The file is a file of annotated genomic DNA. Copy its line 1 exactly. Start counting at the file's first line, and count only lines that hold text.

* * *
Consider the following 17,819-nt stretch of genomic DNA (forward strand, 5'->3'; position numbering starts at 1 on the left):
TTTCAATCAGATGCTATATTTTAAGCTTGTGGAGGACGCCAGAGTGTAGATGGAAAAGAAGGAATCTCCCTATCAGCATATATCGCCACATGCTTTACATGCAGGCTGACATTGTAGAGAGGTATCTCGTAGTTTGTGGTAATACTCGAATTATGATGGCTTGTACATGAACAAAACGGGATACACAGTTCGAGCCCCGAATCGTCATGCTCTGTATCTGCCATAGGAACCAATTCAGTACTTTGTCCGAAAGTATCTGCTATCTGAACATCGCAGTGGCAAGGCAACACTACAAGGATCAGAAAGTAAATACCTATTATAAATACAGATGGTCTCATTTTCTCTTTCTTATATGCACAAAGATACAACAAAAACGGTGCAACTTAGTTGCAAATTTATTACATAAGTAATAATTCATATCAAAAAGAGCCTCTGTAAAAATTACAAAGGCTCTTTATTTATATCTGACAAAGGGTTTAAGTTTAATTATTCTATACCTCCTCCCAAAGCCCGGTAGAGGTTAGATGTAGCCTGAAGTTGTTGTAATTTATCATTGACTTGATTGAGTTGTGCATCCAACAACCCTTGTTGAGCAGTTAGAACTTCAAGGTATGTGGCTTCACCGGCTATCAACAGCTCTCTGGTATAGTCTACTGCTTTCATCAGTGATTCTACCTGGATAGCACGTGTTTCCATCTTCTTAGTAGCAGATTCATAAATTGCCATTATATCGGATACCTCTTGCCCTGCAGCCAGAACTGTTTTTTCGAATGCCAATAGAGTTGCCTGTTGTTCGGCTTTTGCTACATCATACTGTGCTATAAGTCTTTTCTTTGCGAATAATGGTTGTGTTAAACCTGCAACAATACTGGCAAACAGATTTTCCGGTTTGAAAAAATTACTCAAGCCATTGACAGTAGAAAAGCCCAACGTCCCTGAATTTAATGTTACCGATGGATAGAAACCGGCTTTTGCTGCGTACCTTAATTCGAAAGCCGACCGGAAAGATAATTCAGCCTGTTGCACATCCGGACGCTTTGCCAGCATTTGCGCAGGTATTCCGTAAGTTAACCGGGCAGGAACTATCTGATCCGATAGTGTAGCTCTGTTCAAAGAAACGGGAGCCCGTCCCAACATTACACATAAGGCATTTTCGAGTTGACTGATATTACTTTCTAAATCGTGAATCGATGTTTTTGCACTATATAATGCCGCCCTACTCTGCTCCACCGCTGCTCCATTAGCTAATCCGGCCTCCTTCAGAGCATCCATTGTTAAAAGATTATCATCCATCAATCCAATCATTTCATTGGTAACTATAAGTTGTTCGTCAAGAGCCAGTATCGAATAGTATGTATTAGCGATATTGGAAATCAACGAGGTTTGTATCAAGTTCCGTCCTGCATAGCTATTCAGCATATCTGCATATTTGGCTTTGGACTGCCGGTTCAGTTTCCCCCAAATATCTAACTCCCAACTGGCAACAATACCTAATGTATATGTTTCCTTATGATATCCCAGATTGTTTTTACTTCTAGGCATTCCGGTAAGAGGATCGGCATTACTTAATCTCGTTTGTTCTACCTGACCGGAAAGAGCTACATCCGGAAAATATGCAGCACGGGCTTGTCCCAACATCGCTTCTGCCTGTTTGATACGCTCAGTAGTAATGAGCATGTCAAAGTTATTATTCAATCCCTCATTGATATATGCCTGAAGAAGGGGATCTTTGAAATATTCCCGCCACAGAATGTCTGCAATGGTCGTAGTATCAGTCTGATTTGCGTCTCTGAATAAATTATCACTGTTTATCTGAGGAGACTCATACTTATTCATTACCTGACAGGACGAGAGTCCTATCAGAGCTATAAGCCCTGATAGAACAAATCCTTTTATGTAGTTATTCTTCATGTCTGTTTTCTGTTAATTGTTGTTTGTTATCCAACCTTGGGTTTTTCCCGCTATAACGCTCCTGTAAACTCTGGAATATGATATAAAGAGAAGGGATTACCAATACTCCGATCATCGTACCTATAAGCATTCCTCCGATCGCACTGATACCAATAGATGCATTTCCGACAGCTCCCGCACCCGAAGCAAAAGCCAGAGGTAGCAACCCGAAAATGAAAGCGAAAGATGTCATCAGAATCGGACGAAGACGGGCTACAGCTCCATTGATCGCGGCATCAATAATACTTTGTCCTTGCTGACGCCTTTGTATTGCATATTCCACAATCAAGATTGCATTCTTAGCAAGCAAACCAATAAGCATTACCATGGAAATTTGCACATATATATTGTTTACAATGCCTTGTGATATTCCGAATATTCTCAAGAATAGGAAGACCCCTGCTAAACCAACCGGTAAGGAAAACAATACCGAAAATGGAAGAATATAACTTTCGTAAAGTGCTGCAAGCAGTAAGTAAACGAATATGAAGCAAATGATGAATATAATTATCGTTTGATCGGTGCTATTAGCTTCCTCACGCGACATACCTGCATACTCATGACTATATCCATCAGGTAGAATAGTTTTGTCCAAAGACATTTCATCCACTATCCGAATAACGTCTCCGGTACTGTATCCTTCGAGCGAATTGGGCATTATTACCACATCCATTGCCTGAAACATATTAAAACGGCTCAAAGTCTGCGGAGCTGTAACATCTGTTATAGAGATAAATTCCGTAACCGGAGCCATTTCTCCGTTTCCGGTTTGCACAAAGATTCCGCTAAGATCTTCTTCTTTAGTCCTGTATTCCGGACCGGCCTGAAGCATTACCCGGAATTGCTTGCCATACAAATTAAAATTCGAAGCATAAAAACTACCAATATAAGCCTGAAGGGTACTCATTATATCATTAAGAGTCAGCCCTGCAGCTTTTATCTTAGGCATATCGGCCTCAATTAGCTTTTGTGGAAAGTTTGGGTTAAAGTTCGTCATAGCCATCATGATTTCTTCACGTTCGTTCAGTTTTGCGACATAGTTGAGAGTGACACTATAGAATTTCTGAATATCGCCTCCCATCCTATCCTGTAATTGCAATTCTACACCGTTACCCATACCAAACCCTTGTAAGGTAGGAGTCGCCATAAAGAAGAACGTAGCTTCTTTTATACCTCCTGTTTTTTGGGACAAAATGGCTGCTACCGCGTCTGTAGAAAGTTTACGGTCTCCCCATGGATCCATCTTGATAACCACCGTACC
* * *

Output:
Consider the following 17,819-nt stretch of genomic DNA (forward strand, 5'->3'; position numbering starts at 1 on the left):